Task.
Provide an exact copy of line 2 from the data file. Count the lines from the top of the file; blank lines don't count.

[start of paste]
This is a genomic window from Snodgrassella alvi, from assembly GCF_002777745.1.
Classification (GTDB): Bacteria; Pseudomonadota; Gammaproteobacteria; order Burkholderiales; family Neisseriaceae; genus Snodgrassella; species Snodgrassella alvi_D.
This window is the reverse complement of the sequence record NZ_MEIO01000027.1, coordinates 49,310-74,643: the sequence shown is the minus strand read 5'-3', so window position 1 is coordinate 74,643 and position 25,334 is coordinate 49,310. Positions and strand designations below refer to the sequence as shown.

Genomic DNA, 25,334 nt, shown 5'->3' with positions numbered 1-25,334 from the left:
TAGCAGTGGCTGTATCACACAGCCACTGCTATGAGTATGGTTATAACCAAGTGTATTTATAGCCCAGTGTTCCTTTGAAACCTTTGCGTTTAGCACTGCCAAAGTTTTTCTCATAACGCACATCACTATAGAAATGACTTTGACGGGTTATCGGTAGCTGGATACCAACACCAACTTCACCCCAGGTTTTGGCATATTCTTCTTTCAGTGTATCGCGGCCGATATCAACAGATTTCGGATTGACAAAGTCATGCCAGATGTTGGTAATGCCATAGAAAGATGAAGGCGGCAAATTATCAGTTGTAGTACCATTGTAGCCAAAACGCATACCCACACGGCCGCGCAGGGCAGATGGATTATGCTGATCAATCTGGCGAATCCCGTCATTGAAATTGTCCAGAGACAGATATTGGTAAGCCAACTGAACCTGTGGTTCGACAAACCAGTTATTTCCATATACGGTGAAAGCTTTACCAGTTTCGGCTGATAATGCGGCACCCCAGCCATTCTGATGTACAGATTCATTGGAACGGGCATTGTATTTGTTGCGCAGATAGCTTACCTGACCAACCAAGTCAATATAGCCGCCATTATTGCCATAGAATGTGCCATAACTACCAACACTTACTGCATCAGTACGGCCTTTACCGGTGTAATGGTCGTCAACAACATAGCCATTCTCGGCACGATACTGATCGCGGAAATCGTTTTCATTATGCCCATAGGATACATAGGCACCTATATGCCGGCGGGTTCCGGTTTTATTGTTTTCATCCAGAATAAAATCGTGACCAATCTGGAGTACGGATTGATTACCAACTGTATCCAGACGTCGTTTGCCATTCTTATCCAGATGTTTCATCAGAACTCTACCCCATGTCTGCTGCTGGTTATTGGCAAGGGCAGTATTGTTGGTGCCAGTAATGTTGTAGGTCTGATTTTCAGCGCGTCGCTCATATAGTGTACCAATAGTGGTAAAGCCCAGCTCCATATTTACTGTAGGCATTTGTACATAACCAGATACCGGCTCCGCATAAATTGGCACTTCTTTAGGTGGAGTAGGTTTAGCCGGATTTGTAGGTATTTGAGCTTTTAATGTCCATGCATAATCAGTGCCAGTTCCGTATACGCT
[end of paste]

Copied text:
Classification (GTDB): Bacteria; Pseudomonadota; Gammaproteobacteria; order Burkholderiales; family Neisseriaceae; genus Snodgrassella; species Snodgrassella alvi_D.